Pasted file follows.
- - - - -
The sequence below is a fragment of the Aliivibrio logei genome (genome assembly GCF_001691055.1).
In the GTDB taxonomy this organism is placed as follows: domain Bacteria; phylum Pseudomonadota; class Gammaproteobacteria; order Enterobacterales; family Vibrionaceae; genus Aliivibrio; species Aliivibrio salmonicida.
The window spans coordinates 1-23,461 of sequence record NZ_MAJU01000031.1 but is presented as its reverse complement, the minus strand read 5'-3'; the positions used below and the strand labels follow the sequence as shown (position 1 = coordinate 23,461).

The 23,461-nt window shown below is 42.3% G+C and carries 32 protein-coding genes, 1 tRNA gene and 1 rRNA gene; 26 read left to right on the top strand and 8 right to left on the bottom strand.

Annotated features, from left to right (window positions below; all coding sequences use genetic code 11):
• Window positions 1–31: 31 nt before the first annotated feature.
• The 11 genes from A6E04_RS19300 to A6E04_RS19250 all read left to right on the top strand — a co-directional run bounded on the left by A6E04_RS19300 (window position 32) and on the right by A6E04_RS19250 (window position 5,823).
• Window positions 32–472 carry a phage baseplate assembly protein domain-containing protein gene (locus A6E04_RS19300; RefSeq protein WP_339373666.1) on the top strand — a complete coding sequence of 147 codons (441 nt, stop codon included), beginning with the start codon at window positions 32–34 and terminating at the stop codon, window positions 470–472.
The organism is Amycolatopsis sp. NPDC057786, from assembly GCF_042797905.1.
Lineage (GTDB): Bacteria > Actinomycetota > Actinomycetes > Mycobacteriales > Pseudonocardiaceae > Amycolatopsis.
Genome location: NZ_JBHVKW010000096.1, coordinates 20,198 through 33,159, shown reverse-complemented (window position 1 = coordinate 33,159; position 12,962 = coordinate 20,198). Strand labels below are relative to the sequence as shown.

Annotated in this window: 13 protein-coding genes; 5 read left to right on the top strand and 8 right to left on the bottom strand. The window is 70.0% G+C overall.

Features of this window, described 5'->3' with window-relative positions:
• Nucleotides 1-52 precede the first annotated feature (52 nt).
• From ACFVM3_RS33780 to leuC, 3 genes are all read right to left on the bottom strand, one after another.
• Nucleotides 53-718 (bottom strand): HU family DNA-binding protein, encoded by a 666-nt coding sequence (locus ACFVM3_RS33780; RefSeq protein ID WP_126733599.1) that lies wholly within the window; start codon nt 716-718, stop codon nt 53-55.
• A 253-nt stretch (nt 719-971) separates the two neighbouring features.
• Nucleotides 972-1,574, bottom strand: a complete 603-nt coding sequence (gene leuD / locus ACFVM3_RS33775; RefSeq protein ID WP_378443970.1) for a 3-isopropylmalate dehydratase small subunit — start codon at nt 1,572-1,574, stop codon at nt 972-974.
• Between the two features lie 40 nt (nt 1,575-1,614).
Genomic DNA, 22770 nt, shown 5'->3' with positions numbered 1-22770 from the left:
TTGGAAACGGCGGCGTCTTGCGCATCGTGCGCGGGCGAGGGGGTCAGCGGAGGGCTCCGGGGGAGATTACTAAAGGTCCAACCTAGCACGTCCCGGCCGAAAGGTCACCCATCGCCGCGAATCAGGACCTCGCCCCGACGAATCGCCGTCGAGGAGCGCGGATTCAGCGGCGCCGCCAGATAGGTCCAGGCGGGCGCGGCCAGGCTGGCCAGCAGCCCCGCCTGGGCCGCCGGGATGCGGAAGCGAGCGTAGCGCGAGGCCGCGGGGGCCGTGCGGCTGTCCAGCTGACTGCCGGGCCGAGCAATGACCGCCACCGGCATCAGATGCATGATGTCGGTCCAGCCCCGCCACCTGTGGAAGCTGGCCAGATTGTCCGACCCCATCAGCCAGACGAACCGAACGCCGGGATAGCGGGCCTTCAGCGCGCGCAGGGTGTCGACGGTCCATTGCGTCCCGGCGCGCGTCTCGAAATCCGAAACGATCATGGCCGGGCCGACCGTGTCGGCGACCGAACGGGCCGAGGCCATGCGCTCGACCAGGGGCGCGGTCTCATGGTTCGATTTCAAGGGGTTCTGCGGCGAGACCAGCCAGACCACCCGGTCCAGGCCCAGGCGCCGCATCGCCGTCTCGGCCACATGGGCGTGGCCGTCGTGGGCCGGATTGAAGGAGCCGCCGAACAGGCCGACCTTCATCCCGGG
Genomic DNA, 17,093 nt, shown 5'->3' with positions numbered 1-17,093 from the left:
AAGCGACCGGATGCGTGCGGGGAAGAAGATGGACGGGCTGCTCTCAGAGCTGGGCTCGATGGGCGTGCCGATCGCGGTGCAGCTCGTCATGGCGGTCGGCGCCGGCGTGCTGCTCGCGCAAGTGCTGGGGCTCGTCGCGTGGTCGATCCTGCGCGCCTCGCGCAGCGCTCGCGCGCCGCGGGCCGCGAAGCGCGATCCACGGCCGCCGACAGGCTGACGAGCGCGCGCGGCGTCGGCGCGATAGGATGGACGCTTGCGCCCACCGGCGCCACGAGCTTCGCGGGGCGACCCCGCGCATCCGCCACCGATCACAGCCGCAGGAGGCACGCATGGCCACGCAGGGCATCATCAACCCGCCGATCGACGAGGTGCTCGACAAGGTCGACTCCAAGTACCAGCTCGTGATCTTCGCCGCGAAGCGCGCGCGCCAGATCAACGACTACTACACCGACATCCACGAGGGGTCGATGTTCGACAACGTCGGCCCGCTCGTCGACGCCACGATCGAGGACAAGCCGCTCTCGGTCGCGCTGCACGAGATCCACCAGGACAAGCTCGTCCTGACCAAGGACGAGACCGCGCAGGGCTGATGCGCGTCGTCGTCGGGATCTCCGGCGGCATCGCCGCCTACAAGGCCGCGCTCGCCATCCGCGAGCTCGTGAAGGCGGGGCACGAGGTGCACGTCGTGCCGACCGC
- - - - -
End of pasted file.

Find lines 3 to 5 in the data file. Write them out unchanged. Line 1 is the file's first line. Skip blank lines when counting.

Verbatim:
The window spans coordinates 1-23,461 of sequence record NZ_MAJU01000031.1 but is presented as its reverse complement, the minus strand read 5'-3'; the positions used below and the strand labels follow the sequence as shown (position 1 = coordinate 23,461).

The 23,461-nt window shown below is 42.3% G+C and carries 32 protein-coding genes, 1 tRNA gene and 1 rRNA gene; 26 read left to right on the top strand and 8 right to left on the bottom strand.

Annotated features, from left to right (window positions below; all coding sequences use genetic code 11):